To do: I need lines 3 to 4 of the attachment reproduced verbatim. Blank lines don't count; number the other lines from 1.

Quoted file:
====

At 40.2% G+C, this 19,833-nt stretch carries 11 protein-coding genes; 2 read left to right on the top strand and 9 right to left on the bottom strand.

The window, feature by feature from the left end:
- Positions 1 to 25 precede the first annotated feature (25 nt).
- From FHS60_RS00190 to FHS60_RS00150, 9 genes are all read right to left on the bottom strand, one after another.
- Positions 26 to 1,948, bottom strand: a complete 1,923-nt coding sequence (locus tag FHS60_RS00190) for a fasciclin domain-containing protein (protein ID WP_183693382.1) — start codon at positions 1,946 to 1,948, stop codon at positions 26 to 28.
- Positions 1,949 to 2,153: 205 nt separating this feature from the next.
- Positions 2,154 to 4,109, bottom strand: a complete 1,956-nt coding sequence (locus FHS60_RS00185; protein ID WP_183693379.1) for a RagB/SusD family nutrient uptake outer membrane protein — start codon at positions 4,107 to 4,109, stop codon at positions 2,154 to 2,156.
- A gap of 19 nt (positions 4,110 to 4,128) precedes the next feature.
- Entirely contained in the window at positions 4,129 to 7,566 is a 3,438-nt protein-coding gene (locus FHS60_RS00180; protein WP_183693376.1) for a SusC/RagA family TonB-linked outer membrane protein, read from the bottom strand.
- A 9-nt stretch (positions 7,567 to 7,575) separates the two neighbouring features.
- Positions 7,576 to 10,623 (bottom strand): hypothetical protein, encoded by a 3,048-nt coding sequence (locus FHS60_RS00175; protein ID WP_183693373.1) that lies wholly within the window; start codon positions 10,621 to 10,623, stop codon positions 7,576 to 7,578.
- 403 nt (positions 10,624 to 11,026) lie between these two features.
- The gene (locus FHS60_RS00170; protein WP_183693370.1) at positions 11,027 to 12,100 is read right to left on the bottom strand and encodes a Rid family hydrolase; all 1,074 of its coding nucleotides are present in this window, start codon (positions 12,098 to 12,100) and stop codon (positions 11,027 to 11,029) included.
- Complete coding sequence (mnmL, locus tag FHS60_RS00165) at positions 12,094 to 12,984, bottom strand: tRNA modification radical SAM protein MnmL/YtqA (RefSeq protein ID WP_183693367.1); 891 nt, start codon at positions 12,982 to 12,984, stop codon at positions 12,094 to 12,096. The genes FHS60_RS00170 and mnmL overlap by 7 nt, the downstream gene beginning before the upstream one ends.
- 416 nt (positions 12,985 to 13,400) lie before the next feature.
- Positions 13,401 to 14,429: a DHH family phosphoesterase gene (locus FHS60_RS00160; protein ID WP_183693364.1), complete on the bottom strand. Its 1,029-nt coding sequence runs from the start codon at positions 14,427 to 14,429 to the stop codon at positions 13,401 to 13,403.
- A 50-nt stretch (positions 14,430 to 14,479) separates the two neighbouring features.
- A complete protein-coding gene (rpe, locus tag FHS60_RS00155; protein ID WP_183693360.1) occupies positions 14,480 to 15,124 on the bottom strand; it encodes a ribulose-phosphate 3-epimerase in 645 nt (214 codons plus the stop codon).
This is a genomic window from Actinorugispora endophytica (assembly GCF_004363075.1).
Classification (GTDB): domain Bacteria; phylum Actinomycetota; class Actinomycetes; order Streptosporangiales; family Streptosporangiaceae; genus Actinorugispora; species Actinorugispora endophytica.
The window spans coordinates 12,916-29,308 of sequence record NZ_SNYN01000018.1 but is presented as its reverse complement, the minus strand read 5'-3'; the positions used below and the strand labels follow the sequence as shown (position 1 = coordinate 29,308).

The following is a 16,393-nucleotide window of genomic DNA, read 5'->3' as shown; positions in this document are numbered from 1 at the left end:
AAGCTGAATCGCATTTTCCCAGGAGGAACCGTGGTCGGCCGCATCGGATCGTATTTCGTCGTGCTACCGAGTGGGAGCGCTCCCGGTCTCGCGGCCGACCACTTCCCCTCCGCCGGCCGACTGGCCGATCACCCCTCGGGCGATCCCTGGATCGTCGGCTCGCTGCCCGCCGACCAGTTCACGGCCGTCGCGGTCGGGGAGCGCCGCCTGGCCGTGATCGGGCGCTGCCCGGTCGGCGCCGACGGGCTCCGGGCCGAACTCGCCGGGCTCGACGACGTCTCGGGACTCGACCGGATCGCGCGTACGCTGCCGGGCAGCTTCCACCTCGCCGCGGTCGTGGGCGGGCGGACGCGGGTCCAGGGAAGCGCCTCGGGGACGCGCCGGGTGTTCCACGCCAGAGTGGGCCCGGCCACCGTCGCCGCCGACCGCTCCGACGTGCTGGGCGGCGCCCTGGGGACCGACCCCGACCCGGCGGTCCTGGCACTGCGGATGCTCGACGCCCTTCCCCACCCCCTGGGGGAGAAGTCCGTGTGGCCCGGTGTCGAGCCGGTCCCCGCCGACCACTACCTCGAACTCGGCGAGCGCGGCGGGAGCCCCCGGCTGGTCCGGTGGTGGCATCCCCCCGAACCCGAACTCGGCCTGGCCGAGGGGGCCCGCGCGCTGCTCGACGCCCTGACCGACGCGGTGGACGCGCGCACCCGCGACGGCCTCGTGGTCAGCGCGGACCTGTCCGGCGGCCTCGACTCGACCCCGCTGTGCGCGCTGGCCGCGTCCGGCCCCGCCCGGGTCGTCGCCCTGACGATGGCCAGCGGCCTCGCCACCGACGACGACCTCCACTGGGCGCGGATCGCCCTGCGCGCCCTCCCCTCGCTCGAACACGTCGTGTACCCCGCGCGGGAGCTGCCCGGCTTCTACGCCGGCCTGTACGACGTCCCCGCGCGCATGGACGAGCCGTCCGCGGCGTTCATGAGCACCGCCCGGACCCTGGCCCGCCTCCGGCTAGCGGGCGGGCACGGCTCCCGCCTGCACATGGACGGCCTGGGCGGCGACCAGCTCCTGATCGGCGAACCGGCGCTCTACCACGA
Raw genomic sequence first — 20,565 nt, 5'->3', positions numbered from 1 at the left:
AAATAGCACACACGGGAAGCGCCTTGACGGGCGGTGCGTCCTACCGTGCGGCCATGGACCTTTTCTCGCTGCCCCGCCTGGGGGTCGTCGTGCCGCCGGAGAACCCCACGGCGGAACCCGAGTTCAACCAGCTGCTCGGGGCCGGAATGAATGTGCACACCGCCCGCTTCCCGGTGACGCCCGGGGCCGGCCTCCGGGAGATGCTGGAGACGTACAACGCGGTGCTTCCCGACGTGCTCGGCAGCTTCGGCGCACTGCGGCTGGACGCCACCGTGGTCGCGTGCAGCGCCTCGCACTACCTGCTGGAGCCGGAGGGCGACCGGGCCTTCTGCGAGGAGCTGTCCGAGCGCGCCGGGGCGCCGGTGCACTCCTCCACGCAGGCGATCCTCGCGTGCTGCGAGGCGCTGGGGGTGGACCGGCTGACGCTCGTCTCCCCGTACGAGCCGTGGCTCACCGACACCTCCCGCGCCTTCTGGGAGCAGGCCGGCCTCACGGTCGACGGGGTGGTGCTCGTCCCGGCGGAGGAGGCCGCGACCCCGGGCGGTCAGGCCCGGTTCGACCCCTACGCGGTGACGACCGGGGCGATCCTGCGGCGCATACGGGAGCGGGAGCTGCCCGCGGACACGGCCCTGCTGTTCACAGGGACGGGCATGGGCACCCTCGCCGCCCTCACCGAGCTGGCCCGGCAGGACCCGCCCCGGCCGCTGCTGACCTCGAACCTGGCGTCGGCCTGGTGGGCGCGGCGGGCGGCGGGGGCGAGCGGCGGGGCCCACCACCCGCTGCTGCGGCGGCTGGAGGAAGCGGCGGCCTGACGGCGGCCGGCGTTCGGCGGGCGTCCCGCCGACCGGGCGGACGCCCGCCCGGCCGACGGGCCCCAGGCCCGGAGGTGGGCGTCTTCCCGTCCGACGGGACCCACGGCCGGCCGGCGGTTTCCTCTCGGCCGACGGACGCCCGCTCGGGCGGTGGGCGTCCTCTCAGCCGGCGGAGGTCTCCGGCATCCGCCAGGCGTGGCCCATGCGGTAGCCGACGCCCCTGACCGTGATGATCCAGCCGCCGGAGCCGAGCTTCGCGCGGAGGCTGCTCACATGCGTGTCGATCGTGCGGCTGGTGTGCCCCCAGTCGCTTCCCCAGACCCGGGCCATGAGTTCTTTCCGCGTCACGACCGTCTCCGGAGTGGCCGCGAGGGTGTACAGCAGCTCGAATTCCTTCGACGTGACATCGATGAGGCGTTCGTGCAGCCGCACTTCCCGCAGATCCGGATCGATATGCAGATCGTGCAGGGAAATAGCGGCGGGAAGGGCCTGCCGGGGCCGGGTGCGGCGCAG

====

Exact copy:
- Positions 1 to 25 precede the first annotated feature (25 nt).
- From FHS60_RS00190 to FHS60_RS00150, 9 genes are all read right to left on the bottom strand, one after another.